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Seemingly peerless, but Froome taking nothing for granted


Australian rider Michael Matthews has finished fifth in stage 16 of the Tour de France, won by Peter Sagan.

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World champion Sagan pipped Alexander Kristoff on the line in a thrilling finish to the 209km ride from Moirans-en-Montagne to Bern, Switzerland overnight.

Norway’s Kristoff (Katusha) celebrated after crossing the line, but it was Slovak Sagan (Tinkoff) who grabbed the stage, strengthening his grip on the green jersey for the points classification with his third stage win.

Norwegian Sondre Holst Enger (IAM Cycling) took third place, while Matthews was fifth behind John Degenkolb of Germany.

Sagan now has 405 points to Briton Mark Cavendish’s 291 and looks set to win a fifth green jersey in Paris.

Chris Froome (Team Sky) retained the overall leader’s yellow jersey after finishing in the leading pack in a twisting course finale in the Swiss capital.

It was a mess of a finish… it was quite dangerous

Froome seems to be heading for a third Tour de France title, seemingly unchallenged as rivals fail to unsettle his well-oiled Team Sky machine – but try telling him that.

Monday’s headline in French sports daily L’Equipe claimed he was ‘Sans Rival’ (without a rival) with one block of racing in the Alps left before Sunday’s parade to the Champs Elysees.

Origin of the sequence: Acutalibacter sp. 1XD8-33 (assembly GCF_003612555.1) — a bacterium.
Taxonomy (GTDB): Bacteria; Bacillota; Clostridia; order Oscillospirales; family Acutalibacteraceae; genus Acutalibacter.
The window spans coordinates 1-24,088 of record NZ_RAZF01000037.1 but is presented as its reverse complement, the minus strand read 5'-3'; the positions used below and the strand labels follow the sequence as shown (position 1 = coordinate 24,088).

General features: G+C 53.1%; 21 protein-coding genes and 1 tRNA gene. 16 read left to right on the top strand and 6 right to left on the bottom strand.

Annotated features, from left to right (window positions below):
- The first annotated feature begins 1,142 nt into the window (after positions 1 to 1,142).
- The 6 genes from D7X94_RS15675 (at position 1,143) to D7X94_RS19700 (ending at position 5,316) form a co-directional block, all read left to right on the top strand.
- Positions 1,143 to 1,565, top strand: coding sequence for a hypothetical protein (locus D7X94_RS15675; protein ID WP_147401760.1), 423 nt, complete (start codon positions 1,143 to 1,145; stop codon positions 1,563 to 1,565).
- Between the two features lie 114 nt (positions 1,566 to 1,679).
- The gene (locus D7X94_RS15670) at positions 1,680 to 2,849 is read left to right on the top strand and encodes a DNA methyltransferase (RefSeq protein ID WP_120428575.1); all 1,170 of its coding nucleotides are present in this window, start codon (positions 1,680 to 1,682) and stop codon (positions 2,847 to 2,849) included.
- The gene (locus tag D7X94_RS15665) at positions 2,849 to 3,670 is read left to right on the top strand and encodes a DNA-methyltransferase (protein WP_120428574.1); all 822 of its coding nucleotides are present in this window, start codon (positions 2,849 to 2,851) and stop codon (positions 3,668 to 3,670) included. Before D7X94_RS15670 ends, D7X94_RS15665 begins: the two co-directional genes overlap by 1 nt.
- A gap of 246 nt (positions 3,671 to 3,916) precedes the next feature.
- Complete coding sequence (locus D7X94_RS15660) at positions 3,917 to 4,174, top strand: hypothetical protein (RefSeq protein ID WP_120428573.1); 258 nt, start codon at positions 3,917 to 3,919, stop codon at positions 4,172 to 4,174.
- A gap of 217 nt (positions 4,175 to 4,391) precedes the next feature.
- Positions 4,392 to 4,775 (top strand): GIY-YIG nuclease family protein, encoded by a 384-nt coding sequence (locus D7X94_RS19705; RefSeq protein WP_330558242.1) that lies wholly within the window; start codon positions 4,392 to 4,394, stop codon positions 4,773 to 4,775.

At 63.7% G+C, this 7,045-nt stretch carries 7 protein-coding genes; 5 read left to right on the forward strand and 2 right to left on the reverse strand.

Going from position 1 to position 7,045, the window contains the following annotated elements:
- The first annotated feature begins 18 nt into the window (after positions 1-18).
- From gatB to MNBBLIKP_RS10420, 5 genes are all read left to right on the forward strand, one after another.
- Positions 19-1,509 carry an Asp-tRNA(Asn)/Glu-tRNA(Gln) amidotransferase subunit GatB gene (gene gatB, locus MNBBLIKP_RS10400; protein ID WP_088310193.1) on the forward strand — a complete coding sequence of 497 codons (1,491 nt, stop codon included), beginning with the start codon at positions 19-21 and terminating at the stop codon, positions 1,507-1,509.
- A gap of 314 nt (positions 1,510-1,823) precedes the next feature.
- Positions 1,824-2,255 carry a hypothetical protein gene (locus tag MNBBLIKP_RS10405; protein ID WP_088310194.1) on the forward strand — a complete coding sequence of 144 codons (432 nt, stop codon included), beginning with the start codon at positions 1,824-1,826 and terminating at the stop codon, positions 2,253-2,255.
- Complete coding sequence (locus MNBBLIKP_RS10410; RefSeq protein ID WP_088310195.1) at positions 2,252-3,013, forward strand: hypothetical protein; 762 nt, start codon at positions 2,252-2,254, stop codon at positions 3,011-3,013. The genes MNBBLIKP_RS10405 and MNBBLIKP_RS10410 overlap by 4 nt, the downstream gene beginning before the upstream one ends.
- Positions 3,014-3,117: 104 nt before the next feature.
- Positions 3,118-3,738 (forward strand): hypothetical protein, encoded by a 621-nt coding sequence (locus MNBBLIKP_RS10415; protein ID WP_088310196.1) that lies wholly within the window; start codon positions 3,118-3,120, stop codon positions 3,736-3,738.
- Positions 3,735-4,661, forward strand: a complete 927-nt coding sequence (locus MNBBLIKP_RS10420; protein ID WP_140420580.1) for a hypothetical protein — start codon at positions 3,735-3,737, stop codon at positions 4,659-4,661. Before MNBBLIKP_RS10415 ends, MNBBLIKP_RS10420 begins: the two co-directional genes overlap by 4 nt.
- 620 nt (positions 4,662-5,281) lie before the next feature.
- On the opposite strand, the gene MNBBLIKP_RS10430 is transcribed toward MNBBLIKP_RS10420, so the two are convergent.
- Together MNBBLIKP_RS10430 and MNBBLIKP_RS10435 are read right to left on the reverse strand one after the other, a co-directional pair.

But Froome has rubbished suggestions he has no rivals for the title ahead of what he described as four “very tricky” days.

“I don’t agree, I think other teams have said they’re going to attack this week in the Alps and I expect they will do,” he said after ‘ticking off’ the 16th stage.

“To say the Tour is won and I have no rival is rubbish,” he added. “A lot can happen in four days, all you need is one bad day in the mountains and you can lose minutes.”

Richie Porte crossed the line in 18th and the Australian remains seventh in the overall standings and 4min 27sec behind Froome.

“It was a mess of a finish. It was quite dangerous in that last 10km but the whole day was just so fast,” Porte said.

“I’m in good condition and it is a hard four-day block coming up after the rest day. I think I’ve got everything to play for now, I’m not too far off podium. It’s a big goal so bring it on.”

Fans, officials and riders observed a minute’s silence shortly before the start of the race, in memory of the victims of the Bastille Day attack in Nice.

Triple time trial world champion Tony Martin and his Etixx-Quick Step teammate Julian Alaphilippe, who was denied a possible stage win on Sunday because of a mechanical problem in the final descent, broke away early on.

The duo built a six-minute gap but Frenchman Alaphilippe ran out of steam 30km from the finish and German Martin was caught by the bunch 22.5km from the line.

Former world champion Rui Costa then jumped away from the pack but the Portuguese was reined in with 5km left in the streets of Bern.

Numerous turns and an uphill cobbled section split the peloton and Sagan was again the strongest in the final sprint.

Tuesday is a rest day ahead of four stages in the Alps.


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